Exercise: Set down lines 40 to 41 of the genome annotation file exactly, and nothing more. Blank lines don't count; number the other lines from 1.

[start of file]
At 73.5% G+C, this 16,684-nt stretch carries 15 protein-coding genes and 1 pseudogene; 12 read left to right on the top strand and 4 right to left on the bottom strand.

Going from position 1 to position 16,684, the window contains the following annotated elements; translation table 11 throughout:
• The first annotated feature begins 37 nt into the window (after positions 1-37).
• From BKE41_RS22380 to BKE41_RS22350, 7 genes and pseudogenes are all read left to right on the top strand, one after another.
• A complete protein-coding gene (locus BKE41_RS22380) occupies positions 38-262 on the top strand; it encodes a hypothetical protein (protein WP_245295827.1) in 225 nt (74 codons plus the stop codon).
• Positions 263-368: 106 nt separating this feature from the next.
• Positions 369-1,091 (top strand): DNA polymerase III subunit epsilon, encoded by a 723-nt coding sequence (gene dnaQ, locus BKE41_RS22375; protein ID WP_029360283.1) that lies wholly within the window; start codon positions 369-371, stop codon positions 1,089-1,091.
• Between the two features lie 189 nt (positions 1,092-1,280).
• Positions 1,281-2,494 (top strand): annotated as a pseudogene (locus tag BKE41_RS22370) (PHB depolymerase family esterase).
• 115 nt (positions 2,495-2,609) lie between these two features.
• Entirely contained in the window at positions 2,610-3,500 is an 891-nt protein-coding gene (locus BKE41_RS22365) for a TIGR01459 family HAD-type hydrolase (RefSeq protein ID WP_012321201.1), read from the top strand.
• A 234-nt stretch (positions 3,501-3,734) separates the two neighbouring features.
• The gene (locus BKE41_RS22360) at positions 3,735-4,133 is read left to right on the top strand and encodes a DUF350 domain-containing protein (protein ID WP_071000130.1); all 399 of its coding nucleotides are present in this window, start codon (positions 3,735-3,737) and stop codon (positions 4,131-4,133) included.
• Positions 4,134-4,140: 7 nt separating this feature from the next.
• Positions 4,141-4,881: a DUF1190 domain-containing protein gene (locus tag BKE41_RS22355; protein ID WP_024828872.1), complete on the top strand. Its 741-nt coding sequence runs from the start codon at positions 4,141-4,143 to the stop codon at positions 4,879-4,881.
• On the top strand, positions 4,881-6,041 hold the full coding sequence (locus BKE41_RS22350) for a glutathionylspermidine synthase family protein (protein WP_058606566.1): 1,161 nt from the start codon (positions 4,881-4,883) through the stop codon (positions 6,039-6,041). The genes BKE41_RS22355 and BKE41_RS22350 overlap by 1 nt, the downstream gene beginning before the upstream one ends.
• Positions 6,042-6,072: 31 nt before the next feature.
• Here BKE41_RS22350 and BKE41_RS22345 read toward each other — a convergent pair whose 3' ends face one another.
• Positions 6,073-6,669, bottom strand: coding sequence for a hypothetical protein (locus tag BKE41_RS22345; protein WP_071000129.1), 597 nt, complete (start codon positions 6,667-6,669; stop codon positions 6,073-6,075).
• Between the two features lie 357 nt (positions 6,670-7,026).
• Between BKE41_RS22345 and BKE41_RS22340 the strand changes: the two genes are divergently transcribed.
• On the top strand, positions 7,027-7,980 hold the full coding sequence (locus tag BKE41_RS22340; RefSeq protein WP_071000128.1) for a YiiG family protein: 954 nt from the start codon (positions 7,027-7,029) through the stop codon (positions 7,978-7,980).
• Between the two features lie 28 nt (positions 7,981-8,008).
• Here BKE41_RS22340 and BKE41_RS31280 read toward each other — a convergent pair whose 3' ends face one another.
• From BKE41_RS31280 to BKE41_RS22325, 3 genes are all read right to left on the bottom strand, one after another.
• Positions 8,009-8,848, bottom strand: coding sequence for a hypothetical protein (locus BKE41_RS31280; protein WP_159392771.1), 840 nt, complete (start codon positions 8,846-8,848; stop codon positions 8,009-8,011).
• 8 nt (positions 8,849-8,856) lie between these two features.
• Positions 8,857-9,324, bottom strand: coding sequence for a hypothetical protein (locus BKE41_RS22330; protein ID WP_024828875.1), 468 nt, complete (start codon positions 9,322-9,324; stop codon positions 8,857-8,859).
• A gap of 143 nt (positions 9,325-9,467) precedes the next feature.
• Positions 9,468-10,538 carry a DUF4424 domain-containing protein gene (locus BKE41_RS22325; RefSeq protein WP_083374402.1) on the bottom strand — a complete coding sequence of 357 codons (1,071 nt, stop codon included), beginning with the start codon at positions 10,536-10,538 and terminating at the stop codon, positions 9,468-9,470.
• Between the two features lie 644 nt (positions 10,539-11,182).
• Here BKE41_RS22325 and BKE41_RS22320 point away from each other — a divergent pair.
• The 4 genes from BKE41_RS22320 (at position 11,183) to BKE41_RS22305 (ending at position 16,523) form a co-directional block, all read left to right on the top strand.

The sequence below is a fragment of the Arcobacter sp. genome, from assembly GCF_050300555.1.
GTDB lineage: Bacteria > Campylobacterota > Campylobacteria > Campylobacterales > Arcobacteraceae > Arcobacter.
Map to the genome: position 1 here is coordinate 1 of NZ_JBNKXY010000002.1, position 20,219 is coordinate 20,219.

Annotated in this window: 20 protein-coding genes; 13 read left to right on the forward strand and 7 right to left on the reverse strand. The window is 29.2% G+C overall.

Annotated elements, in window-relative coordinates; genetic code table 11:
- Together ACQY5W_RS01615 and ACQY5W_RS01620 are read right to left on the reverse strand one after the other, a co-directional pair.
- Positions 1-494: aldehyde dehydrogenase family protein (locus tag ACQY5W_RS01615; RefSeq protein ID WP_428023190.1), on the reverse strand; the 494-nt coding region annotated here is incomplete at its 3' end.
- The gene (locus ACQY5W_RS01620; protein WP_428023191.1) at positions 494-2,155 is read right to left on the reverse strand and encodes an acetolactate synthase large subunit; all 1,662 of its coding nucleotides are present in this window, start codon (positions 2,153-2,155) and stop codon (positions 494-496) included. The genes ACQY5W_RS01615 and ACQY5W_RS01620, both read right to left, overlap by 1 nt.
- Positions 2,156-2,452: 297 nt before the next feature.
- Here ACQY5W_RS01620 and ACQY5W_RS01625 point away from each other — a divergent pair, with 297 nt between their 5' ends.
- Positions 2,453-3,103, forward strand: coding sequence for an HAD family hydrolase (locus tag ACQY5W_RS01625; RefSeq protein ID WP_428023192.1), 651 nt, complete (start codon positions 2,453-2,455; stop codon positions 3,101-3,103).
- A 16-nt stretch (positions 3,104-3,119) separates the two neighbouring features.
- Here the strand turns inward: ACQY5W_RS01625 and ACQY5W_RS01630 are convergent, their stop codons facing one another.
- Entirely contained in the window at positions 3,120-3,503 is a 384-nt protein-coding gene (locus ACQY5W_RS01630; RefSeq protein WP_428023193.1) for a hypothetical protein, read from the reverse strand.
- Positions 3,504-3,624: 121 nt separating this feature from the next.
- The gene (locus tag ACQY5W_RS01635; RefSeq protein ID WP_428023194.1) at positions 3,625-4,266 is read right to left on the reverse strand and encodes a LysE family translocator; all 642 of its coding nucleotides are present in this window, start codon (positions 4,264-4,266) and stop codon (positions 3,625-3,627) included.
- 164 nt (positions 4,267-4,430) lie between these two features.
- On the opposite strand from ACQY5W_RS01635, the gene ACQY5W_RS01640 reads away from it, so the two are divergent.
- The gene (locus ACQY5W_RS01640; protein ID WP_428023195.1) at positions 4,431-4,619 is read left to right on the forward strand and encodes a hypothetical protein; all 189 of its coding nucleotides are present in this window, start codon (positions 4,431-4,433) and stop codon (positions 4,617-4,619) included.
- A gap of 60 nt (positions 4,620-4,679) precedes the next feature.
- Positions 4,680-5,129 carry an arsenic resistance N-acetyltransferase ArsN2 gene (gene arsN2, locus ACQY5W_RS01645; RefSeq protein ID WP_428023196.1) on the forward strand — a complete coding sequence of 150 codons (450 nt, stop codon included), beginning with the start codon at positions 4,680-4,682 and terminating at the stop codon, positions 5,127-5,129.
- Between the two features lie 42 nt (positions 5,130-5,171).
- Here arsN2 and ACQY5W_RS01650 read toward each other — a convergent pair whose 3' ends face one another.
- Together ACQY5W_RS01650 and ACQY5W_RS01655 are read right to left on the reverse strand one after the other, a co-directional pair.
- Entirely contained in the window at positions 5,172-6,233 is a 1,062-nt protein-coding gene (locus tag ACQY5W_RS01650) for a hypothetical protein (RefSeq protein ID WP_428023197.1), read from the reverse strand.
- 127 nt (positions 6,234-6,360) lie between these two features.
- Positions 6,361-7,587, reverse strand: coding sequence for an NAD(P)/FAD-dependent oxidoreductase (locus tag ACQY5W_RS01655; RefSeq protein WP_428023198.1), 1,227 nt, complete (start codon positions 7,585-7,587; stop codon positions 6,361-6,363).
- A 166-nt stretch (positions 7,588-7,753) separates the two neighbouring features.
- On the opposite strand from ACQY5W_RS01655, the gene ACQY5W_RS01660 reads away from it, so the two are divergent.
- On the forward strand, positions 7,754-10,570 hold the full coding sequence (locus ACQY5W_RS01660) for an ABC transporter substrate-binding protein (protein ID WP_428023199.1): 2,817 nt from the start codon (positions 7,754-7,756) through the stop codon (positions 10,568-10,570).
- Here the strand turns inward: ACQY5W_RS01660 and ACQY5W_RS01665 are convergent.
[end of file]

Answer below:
- Positions 1-494: aldehyde dehydrogenase family protein (locus tag ACQY5W_RS01615; RefSeq protein ID WP_428023190.1), on the reverse strand; the 494-nt coding region annotated here is incomplete at its 3' end.
- The gene (locus ACQY5W_RS01620; protein WP_428023191.1) at positions 494-2,155 is read right to left on the reverse strand and encodes an acetolactate synthase large subunit; all 1,662 of its coding nucleotides are present in this window, start codon (positions 2,153-2,155) and stop codon (positions 494-496) included. The genes ACQY5W_RS01615 and ACQY5W_RS01620, both read right to left, overlap by 1 nt.